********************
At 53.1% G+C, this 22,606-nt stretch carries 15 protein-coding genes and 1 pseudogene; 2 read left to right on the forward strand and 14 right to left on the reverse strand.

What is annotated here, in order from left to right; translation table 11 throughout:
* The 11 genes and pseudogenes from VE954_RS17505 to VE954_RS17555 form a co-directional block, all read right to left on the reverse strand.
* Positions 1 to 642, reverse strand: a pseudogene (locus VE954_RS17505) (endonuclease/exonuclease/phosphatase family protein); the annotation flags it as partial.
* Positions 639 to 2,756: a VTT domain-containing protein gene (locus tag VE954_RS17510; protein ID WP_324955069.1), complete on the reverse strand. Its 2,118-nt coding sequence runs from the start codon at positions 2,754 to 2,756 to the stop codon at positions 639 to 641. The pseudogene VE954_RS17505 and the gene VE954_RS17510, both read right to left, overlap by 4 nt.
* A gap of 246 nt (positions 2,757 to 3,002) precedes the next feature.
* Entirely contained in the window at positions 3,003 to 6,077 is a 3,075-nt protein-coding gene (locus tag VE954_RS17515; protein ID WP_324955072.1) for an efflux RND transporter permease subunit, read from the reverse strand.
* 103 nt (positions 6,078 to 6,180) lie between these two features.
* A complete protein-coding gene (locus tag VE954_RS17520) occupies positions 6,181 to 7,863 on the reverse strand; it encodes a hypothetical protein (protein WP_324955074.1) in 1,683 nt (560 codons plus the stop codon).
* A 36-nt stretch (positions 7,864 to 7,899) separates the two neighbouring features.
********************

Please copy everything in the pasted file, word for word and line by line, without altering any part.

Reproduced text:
At 53.1% G+C, this 22,606-nt stretch carries 15 protein-coding genes and 1 pseudogene; 2 read left to right on the forward strand and 14 right to left on the reverse strand.

What is annotated here, in order from left to right; translation table 11 throughout:
* The 11 genes and pseudogenes from VE954_RS17505 to VE954_RS17555 form a co-directional block, all read right to left on the reverse strand.
* Positions 1 to 642, reverse strand: a pseudogene (locus VE954_RS17505) (endonuclease/exonuclease/phosphatase family protein); the annotation flags it as partial.
* Positions 639 to 2,756: a VTT domain-containing protein gene (locus tag VE954_RS17510; protein ID WP_324955069.1), complete on the reverse strand. Its 2,118-nt coding sequence runs from the start codon at positions 2,754 to 2,756 to the stop codon at positions 639 to 641. The pseudogene VE954_RS17505 and the gene VE954_RS17510, both read right to left, overlap by 4 nt.
* A gap of 246 nt (positions 2,757 to 3,002) precedes the next feature.
* Entirely contained in the window at positions 3,003 to 6,077 is a 3,075-nt protein-coding gene (locus tag VE954_RS17515; protein ID WP_324955072.1) for an efflux RND transporter permease subunit, read from the reverse strand.
* 103 nt (positions 6,078 to 6,180) lie between these two features.
* A complete protein-coding gene (locus tag VE954_RS17520) occupies positions 6,181 to 7,863 on the reverse strand; it encodes a hypothetical protein (protein WP_324955074.1) in 1,683 nt (560 codons plus the stop codon).
* A 36-nt stretch (positions 7,864 to 7,899) separates the two neighbouring features.